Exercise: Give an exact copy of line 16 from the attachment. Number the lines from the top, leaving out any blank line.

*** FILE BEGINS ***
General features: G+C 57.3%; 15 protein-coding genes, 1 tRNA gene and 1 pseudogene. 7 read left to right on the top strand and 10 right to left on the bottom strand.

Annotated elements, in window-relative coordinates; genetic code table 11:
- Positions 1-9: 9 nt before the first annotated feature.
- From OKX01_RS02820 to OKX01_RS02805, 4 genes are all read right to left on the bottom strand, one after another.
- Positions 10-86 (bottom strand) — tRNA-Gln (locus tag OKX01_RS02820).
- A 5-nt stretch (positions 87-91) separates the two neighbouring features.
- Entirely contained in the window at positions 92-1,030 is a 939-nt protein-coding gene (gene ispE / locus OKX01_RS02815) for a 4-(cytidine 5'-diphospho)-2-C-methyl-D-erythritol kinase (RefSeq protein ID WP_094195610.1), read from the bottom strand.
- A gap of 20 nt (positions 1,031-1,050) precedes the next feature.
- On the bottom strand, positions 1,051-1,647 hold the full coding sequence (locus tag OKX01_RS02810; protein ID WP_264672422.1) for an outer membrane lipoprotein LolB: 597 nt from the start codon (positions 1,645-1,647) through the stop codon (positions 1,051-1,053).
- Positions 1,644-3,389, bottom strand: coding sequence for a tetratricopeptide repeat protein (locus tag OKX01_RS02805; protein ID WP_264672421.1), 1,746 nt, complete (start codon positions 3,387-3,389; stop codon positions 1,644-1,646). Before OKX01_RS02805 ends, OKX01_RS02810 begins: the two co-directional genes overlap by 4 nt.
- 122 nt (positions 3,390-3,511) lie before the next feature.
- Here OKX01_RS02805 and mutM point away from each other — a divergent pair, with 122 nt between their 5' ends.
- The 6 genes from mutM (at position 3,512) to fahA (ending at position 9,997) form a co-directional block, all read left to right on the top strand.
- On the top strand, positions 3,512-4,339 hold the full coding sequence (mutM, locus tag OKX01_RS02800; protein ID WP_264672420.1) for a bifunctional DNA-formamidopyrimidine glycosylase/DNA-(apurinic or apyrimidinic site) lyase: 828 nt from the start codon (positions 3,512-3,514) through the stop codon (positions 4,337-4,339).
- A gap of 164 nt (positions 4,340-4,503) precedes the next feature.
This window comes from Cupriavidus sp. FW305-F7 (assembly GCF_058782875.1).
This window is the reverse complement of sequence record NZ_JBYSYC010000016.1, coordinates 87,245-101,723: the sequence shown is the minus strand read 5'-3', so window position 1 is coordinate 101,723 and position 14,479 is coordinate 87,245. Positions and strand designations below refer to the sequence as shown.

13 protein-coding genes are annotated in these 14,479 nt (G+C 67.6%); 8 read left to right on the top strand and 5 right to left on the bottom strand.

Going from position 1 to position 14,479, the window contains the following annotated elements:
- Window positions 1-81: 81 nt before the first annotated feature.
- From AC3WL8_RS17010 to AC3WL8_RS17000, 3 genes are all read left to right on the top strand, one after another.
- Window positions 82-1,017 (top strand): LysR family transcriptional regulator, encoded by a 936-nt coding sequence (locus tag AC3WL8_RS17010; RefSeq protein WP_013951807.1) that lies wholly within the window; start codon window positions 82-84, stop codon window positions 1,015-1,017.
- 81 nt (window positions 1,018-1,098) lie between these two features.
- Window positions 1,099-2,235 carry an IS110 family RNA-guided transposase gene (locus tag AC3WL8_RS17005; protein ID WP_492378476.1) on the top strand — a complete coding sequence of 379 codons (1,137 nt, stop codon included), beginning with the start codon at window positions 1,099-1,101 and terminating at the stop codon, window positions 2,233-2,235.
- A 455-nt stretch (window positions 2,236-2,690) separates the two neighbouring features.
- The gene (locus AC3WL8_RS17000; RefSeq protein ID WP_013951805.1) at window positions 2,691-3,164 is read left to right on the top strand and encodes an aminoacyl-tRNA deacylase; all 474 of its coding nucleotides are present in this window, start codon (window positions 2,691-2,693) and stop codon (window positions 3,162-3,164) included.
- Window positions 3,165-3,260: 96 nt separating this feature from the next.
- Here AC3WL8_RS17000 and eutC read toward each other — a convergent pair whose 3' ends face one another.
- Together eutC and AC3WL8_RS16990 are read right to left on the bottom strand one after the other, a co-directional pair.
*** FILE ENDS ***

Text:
This window comes from Cupriavidus sp. FW305-F7 (assembly GCF_058782875.1).